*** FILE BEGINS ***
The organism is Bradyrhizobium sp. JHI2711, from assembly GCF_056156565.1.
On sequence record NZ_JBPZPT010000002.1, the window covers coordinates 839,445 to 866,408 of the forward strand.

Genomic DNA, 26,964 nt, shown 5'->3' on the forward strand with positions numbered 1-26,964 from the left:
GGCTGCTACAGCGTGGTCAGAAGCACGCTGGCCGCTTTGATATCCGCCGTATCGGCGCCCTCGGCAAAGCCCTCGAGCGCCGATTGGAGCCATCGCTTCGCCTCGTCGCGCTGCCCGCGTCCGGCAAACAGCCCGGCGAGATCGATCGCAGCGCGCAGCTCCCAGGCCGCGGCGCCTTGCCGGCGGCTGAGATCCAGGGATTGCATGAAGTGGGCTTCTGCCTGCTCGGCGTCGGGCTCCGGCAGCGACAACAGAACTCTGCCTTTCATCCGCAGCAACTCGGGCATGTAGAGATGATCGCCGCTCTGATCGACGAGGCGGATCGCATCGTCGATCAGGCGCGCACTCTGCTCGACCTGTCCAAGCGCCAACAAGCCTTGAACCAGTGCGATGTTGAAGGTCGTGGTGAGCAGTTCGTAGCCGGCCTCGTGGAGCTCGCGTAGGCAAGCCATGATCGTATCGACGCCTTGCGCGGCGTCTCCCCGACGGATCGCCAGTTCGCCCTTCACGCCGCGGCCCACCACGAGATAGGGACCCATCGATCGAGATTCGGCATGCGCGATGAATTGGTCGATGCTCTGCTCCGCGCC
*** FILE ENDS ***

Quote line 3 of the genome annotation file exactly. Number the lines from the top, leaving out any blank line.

Genomic DNA, 26,964 nt, shown 5'->3' on the forward strand with positions numbered 1-26,964 from the left: